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"Exhilarating, hard-rocking . . . New Line rocks on in Passing Strange!"
– Judith Newmark, St. Louis Post-Dispatch
"It's an exciting mélange of musical styles, with seven outstanding performers sizzling across the stage. . .
It's an interesting, fast-paced evening of musical theater with an exciting score,
typical of the off-beat, difficult-to-characterize New Line productions."
– Joe Pollack, St. Louis Eats and Drinks
"The energy and emotion of this production is potent. . .
New Line knows what it’s doing and it shows."
– Harry Hamm, KMOX
"New Line's season opener rocks. Literally."
– St. Louis Theatre Snob
"This production by New Line Theatre provides a passionate experience, emboldened by
excellent performances and top notch direction, and driven by superb work from the musicians."
"Passing Strange is no Sound of Music and the audience is better for it. . .
You won’t find a more daring, unexpected or entertaining evening of theater anywhere else in St. Louis.."
– Java Journal
Click here to check out all the reviews.
The universe is a toy
In the mind of a boy.
And life is a movie too,
Your whole family's the cast and crew.
It's a little secret between God and you.
. . .
'Cuz the Real is a construct.
It's the raw nerve's private zone.
It's a personal sunset
You walk off into alone.
– Passing Strange: The Musical
From middle-class Los Angeles to sexually adventurous Amsterdam to politically subversive Berlin and back again, PASSING STRANGE takes musical theatre on a whole new trip. From singer-songwriter-performance artist Stew and his collaborator Heidi Rodewald comes a daring new rock musical that will take you on a journey across boundaries of place, identity and theatrical convention. Stew, a popular performer at Joe's Pub, was commissioned by The Public Theater in New York to develop this heartfelt and hilarious story of a young bohemian who charts a course for “the real” through sex, drugs and rock and roll. Loaded with soulful lyrics and overflowing with passion, the show takes off from middle-class America on a worldwide quest for personal and artistic authenticity.
Well-known St. Louis singer and entertainer Charles Glenn (King Herod in New Line Theatre's Jesus Christ Superstar in 2006) starred as the Narrator in New Line's fall 2011 premiere of this amazing rock musical, and he was honored by Judy Newmark in the St. Louis Post-Dispatch with a Judy Award for Best Actor in a Musical for 2011. The cast also included Keith Parker (the Youth), Talichia Noah (Mother), Jeanitta Perkins (Sherry/Renata/Desi), Andrea Purnell (Edwina/Marianna/ Sudabey), John Reed II (Franklin/Joop/Mr. Venus), and Cecil Washington Jr. (Terry/Christophe/Hugo).
► Check out these cool video interviews with the cast.
Charles Isherwood wrote about the show in The New York Times, "A portrait of the artist as a confused young black man emerges in vivid colors in the fresh, exuberant and bitingly funny new musical Passing Strange. The biography of a songwriter on a wayward journey of self-discovery, this bracingly inventive show introduces an exciting new voice to contemporary musical theater, a witty wordsmith, composer and performer who goes by the single name Stew. . . Part concert, with an onstage band, part book musical with a full cast, Passing Strange defies generic categories. This is wholly appropriate, since the story being told doesn’t run in any of the familiar grooves of the African-American experience in 20th-century America. And if it does trace the classic story of the artist as a self-styled outsider at odds with mainstream culture (as personified by Mom), Passing Strange sets this boilerplate arc to a quirky new rhythm." Isherwood went on, "Although it is far richer in wit, feeling and sheer personality than most of what is classified as musical theater in the neighborhood around Times Square these days, its big heart throbs to the sound of electric guitars, searing synthesizer chords, driving drums and lyrics delivered not in a clean croon but a throaty yelp... " Hilton Als wrote in The New Yorker, "Passing Strange is a brilliant work about migration – a geographical migration but also its hero’s migration beyond the tenets of 'blackness' and toward selfhood."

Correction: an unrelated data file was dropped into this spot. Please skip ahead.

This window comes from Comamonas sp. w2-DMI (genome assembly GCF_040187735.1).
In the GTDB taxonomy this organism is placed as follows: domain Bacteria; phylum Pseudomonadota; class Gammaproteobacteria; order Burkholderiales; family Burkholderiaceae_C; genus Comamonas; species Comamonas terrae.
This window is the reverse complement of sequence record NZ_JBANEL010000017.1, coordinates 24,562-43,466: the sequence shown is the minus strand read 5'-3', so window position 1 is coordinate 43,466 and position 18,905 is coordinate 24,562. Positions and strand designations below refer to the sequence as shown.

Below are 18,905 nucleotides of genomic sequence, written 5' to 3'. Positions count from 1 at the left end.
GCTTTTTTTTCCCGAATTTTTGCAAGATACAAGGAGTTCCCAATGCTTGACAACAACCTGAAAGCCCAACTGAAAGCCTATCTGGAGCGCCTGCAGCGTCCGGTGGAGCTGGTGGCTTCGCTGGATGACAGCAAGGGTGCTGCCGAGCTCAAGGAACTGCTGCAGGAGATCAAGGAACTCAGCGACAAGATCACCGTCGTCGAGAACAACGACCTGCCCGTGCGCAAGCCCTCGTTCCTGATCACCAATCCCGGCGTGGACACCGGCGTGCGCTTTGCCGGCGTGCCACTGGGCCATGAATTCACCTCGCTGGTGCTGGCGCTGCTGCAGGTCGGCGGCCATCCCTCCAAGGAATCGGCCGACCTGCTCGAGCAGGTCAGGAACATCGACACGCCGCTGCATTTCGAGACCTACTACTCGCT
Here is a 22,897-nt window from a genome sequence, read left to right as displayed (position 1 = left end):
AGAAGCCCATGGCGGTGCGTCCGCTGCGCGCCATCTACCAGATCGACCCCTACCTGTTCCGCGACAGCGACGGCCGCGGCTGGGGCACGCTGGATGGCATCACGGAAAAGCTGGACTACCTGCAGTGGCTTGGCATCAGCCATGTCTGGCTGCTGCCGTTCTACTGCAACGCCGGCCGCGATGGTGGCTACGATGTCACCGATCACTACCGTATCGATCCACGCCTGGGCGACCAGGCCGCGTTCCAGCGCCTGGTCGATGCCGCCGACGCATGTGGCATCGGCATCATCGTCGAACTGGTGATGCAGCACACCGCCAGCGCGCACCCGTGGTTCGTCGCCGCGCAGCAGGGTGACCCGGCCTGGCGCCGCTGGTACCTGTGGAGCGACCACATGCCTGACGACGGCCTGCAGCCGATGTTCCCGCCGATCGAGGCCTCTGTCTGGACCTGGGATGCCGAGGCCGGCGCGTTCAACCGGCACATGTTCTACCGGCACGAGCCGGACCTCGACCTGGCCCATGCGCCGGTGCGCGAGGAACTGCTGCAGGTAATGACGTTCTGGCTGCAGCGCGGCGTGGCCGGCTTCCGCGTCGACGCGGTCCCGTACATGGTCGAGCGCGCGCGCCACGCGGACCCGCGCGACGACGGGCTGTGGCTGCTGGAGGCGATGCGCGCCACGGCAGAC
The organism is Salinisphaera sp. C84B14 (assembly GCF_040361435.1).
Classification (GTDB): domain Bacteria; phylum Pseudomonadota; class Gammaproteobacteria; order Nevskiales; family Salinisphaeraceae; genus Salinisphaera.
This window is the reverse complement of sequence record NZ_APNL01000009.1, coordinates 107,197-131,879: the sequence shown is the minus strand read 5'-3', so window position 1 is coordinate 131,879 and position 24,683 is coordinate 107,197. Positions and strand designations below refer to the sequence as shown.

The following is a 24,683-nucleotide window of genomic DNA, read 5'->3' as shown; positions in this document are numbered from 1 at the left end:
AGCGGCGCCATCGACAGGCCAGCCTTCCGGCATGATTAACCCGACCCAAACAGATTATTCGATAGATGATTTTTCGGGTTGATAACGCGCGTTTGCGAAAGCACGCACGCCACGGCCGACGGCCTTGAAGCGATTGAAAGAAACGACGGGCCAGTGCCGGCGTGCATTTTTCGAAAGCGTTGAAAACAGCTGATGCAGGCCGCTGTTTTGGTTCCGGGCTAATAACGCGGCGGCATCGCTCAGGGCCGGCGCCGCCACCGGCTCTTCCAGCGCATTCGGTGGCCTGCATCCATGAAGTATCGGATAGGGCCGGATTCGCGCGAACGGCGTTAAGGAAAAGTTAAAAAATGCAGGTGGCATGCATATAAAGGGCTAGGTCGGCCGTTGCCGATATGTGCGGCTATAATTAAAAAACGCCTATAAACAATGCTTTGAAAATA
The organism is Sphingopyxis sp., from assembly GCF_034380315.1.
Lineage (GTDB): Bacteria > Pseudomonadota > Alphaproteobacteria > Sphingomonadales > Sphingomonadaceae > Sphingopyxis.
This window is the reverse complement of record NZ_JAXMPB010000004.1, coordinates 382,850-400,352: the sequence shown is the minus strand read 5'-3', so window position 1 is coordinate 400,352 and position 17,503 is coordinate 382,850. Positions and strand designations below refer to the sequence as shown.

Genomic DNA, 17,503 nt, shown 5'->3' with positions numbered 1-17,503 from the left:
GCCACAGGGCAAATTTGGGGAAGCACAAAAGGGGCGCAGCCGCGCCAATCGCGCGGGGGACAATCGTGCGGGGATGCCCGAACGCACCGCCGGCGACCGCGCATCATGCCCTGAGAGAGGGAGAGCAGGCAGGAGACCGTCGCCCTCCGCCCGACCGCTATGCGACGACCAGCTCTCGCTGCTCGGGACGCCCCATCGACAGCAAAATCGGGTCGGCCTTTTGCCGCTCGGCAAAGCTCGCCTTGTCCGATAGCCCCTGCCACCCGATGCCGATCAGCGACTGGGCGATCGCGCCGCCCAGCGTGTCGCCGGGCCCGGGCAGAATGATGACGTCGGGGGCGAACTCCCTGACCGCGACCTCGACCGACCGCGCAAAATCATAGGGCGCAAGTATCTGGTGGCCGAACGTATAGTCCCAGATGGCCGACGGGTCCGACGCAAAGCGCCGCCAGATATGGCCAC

Watch scenes from New Line Theatre's Passing Strange
to explore more? We recommend:
Several video interviews with the St. Louis cast of Passing Strange, as well as behind-the-scenes video.
A great NPR interview with Stew and Heidi about the show
A great New York Times article, "Stew in Africa: A Long Time Coming"
Allen Woll's great book Black Musical Theatre: From Coontown to Dreamgirls
Other surrealistic, autobiographical works of art, including Federico Fellini's 8 1/2; Woody Allen's Stardust Memories; Bob Fosse's All That Jazz; and Stephen Sondheim's Sunday in the Park with George
James Baldwin's novels, Giovanni's Room and Another Country
St. Louis History in Black and White on the KWMU website